In 1952 the gold medalists for the Meriden High School Hicks Prize Essay Contest were my classmates Phineas Gay, Carol Iodice, George Lallos, Doris Ravasio, Joyce Tambourine, and I. A three-person committee of teachers chaired by Mark Bollman, head of the English Department and my English Honors teacher, comprised the panel of judges. At the time I was told by other teachers that two of the three faculty judges thought my essay was the best one submitted that year, but that one judge, my instructor and the head of the English Department, Mark Bollman, refused to support it for the prize. The essay, “A Row of Hedges,” was about my gazing out the window of Bollman's class, a typical pose, and seeing a line of hedges, which I used as a metaphor for our time in high school. I assume Bollman took umbrage at my writing about daydreaming in his class, but my music teacher Tony Parisi told me years later, “You didn’t stand a chance. Bollman hated Italians.”
Although Bollman kiboshed my Hicks Prize, I won a number of prizes that year in the Scholastic Writing Awards sponsored locally by the Hartford Courant and nationally by Scholastic Magazines. I received Honorable Mentions for my sets of poems titled, “Group I” and “Group 2,” and for my short stories, "The Battle of the Primaries," and "Mrs. Brown." My long poem, “Observations of a Resurrected Corpse,” composed in Bollman's class as my English Honors project was an answer to Walt Whitman's effusive “Manahatta”; it was built around three poems I had written in my junior year preceding after my first trip to Manhattan -- this was the main one:
This is the city, the grime and the dust,
a rushing, roaring, rampant stream of life
passing, pressing, pushing along the narrow streets;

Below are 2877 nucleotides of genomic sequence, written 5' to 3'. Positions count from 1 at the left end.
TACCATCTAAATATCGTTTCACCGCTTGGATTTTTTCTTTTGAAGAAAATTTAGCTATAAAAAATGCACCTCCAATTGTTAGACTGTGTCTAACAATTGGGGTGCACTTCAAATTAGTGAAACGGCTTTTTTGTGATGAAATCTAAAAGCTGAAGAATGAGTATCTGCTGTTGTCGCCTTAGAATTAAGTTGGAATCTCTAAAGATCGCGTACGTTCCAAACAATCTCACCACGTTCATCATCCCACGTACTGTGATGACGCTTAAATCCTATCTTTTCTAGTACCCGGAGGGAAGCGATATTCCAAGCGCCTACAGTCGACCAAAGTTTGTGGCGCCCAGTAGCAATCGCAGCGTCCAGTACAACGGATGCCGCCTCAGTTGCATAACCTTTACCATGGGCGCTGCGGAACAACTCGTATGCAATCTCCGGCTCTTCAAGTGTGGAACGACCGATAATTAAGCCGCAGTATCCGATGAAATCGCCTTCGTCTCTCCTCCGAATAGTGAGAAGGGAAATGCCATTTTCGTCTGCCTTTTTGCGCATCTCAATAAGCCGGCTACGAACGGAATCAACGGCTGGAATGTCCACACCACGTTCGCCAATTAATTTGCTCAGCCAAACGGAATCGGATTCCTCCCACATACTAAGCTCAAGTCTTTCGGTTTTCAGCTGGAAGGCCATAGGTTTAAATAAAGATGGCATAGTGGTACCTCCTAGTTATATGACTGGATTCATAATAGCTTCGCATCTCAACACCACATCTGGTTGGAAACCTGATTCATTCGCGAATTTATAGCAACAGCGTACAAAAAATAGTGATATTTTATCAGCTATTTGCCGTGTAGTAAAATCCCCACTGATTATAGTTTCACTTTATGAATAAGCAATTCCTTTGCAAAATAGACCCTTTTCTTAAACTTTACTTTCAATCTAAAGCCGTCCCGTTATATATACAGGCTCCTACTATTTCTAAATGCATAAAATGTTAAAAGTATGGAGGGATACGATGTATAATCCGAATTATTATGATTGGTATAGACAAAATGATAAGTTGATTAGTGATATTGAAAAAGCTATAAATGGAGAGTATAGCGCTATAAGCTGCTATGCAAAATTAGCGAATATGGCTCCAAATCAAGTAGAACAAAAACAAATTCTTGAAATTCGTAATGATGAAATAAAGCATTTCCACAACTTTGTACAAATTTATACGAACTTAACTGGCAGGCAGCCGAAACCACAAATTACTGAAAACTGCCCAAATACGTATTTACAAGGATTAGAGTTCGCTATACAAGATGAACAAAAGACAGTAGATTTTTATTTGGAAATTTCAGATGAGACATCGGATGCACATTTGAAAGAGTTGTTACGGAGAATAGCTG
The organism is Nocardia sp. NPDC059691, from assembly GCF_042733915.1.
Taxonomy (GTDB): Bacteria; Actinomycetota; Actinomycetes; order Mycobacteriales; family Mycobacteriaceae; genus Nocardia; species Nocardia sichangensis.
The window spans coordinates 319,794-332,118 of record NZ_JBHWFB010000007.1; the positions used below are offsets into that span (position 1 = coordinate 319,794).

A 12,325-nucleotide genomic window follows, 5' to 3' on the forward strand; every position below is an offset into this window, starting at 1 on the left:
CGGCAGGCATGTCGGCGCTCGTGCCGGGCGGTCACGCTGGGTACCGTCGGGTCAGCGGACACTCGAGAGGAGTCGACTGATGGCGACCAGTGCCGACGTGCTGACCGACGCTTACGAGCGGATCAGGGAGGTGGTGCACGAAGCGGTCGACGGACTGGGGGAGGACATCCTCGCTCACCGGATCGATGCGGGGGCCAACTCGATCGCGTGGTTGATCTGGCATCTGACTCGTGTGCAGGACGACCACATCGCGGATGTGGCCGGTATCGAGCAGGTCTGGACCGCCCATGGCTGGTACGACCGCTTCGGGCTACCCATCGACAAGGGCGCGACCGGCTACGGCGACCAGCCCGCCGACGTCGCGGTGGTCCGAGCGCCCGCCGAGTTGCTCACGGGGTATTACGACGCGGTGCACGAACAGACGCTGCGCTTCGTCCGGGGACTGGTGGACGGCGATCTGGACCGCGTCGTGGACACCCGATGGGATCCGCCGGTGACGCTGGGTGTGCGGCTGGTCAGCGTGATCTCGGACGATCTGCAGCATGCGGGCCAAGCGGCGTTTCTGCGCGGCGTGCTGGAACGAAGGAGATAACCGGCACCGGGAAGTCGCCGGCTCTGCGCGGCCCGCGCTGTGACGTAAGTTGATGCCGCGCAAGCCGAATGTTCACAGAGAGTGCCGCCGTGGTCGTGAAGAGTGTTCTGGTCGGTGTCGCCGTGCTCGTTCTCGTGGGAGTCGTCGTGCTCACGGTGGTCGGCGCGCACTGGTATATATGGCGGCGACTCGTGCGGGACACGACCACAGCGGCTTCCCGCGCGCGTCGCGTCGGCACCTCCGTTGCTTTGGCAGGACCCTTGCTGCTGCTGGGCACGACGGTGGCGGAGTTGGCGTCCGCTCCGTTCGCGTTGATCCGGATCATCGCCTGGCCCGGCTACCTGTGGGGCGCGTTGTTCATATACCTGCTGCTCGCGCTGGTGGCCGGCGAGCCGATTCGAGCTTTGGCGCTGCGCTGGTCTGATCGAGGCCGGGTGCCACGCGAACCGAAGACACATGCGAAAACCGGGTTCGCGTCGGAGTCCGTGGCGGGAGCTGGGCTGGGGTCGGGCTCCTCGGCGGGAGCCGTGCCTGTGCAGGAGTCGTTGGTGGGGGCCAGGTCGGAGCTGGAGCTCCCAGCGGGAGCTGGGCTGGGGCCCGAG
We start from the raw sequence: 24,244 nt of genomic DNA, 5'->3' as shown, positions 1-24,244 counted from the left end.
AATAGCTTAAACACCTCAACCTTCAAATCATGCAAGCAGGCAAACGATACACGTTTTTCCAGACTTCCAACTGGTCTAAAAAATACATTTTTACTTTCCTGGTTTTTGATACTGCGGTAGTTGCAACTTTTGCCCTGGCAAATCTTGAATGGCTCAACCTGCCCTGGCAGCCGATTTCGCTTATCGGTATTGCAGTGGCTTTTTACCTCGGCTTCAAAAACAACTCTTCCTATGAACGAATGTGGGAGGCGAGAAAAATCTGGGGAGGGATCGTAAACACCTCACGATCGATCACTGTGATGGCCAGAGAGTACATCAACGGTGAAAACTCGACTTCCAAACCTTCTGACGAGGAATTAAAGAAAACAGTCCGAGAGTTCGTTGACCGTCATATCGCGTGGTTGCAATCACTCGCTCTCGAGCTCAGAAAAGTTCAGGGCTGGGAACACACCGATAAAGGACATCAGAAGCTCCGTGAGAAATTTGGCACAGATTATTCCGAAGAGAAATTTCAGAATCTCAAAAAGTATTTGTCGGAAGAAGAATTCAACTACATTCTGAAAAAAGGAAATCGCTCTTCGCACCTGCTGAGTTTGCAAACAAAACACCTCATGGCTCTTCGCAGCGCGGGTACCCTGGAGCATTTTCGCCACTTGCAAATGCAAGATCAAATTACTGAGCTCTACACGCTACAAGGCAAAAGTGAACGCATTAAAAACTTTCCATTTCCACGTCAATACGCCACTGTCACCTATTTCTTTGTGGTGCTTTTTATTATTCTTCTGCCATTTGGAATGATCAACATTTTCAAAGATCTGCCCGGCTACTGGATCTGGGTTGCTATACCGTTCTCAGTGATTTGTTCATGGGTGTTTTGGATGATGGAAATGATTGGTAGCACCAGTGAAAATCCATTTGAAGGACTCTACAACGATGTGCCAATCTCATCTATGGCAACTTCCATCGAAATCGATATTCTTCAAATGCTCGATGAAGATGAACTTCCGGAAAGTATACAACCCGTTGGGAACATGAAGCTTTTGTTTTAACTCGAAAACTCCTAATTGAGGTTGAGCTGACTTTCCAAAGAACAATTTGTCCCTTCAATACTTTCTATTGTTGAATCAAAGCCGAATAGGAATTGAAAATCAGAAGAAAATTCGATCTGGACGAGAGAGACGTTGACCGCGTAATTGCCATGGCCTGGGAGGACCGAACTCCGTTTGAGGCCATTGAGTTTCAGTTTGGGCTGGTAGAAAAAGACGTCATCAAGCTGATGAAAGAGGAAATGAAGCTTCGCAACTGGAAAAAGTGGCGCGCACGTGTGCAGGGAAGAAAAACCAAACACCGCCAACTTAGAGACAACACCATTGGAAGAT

the clash and clamor of peering people
leaning from towering tenements, tainting the air
with curses and calls, the cries of Cain;
the acrid aroma, the air leaden;
the rich growing richer, the poor staying poor,
rich or poor, greedy alike
with the avarice of vermin, vicious, despairing.
This is the city, citadel of Man –
decadent, desperate, dollar-driven,
its veneer of glass a transparent mockery,
a mural of mirror masking a core
of misery and madness: humanity’s castle,
the fabulous fortress of a futile race,
the pinnacle of pride, see it clearly –
this is the city.
“Observations of a Resurrected Corpse” (later titled “The City[s Mask”) won a Key Award from the Courant, and it received an Honorable Mention in the Nationals, the only student work in Meriden to do so. Nor did any student in Meriden receive nearly as many "Certificates of Merit" as I did in the Scholastic Awards.
When we members of Mr. Bollman’s English Honors all had finished our projects, we spent several days discussing them and deciding which examples were to appear in the class anthology, The Leaky Pen. I was unprepared for Mr. Bollman’s reaction to my poem, a response more violent than mine had been to Whitman's poem -- he suddenly blew up, smashed the top of his desk with his fist, and furiously declared, “It is from works such as this that the seeds of Communism sprout and grow to bear bitter fruit!” If I had been more politically aware at the time, I might have realized that his response to a student poem had something to with the Communist witch hunts of the period. I was apparently a junior warlock allied ethnically with Sacco and Vanzetti, Italian=Amercan anarchists of an earlier period.
Mr. Bollman also refused to allow me to be the solo editor of The Annual yearbook for the Class of 1952. He appointed Arthur von Au co-editor with me, and I received a B in English Honors.Twelve years later “Observations” appeared, in a somewhat revised version titled "The City's Mask," in Quartet, No. 8, 1964.